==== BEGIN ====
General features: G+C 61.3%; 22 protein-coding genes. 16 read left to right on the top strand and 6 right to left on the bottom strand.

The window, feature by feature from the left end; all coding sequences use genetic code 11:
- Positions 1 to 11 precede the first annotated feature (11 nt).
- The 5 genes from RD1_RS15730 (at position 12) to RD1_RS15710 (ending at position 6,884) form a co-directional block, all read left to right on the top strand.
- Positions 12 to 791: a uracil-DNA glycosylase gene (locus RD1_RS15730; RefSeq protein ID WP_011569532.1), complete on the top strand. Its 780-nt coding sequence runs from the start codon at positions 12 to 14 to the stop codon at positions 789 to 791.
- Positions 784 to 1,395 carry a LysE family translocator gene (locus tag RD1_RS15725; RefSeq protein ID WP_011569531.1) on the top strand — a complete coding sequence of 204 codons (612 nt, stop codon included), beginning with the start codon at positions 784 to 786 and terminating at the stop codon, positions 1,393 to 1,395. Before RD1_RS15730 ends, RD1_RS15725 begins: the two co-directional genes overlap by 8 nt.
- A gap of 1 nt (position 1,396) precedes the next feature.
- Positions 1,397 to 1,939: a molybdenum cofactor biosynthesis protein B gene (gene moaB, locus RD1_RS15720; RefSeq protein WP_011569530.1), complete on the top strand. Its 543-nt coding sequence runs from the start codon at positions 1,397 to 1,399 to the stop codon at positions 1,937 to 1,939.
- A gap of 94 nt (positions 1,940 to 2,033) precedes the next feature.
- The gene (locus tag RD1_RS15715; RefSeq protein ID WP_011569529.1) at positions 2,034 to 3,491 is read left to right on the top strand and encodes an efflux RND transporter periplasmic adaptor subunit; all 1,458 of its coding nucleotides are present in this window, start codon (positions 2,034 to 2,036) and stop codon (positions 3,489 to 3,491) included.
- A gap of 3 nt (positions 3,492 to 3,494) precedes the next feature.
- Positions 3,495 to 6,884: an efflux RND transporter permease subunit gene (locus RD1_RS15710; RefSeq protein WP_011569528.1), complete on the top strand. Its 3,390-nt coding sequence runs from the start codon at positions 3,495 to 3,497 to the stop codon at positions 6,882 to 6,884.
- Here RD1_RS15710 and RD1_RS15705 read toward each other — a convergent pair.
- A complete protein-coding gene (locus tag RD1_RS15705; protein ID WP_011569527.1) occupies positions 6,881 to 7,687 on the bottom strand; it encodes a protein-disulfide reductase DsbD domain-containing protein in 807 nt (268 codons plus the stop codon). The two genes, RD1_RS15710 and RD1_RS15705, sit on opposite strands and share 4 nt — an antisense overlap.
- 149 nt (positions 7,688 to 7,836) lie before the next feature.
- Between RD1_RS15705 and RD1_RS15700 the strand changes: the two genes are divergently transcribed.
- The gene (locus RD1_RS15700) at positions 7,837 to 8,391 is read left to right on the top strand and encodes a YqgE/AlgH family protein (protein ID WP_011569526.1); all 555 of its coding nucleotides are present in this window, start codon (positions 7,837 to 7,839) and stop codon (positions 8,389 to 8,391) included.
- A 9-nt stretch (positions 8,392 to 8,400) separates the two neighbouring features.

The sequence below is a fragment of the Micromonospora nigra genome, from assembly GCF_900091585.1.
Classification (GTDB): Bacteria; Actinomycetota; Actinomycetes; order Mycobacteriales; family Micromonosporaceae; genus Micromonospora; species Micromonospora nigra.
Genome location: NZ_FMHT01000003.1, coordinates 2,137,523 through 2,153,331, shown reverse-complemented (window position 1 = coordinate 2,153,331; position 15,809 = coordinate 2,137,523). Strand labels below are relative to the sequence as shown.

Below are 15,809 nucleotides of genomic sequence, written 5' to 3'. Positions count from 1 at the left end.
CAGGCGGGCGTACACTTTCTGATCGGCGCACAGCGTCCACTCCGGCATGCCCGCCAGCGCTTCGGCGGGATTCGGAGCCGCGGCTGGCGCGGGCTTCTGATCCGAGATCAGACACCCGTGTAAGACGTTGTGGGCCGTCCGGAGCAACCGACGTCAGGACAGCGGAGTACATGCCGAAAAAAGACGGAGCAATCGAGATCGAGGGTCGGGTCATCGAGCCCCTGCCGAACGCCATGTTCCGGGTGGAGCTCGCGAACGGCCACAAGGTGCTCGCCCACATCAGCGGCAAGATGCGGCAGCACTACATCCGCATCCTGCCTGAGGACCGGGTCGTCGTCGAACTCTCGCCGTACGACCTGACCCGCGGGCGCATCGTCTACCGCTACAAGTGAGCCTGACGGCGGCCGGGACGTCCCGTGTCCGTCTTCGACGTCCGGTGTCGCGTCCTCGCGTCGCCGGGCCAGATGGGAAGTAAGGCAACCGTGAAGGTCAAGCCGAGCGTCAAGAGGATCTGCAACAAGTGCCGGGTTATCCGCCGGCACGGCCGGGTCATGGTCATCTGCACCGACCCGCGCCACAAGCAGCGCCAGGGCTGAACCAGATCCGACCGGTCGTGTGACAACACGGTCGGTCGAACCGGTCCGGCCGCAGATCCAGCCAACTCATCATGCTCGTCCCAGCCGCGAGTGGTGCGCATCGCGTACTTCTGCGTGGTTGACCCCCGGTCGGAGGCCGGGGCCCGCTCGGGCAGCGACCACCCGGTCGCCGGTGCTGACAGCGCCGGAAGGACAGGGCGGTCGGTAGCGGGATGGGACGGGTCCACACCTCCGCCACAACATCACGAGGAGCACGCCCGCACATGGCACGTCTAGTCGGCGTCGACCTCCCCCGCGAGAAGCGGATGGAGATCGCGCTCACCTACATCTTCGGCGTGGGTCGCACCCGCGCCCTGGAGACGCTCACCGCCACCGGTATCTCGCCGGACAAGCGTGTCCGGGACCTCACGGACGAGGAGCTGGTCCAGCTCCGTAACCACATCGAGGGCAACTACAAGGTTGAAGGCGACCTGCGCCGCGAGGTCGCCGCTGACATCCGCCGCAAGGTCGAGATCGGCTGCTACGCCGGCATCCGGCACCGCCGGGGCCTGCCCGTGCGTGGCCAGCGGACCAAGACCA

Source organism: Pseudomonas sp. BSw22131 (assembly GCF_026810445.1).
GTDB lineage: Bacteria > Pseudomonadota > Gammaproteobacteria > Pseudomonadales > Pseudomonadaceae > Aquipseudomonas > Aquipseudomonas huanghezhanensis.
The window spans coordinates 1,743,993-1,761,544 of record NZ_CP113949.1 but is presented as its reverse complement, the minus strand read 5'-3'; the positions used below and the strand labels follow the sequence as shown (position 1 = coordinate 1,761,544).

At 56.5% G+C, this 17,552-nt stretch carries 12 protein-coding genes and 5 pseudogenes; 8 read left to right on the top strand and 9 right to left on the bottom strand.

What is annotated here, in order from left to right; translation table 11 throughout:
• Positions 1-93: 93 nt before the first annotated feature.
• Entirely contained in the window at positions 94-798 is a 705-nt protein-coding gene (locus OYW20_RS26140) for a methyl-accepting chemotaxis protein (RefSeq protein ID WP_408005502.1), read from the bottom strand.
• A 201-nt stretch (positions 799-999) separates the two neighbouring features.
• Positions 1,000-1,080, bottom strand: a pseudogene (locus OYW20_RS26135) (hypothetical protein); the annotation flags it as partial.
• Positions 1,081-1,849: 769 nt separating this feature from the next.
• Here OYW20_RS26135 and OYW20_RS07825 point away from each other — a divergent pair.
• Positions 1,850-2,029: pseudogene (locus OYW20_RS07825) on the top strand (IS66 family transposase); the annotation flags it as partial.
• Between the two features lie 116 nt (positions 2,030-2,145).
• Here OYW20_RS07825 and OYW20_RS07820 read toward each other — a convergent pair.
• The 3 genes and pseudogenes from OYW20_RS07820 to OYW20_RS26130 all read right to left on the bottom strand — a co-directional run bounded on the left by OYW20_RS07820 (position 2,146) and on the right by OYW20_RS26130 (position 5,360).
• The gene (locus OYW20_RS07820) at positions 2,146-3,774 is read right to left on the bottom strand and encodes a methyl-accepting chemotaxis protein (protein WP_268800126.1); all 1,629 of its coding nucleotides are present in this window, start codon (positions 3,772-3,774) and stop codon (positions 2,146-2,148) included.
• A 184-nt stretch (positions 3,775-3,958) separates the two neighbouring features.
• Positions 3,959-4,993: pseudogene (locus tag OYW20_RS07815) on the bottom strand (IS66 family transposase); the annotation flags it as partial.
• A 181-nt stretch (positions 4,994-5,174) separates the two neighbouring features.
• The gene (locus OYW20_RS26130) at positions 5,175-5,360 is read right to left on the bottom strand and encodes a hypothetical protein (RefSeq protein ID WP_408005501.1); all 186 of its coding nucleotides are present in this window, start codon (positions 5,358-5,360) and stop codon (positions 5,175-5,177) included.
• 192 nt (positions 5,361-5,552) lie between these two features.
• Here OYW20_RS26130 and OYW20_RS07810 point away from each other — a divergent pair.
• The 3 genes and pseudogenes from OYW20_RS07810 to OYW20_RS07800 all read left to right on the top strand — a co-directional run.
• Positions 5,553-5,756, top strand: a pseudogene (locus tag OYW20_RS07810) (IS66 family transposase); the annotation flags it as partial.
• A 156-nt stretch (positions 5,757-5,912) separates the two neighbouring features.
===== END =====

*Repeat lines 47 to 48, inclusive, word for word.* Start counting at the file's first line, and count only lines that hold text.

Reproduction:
• Positions 5,553-5,756, top strand: a pseudogene (locus tag OYW20_RS07810) (IS66 family transposase); the annotation flags it as partial.
• A 156-nt stretch (positions 5,757-5,912) separates the two neighbouring features.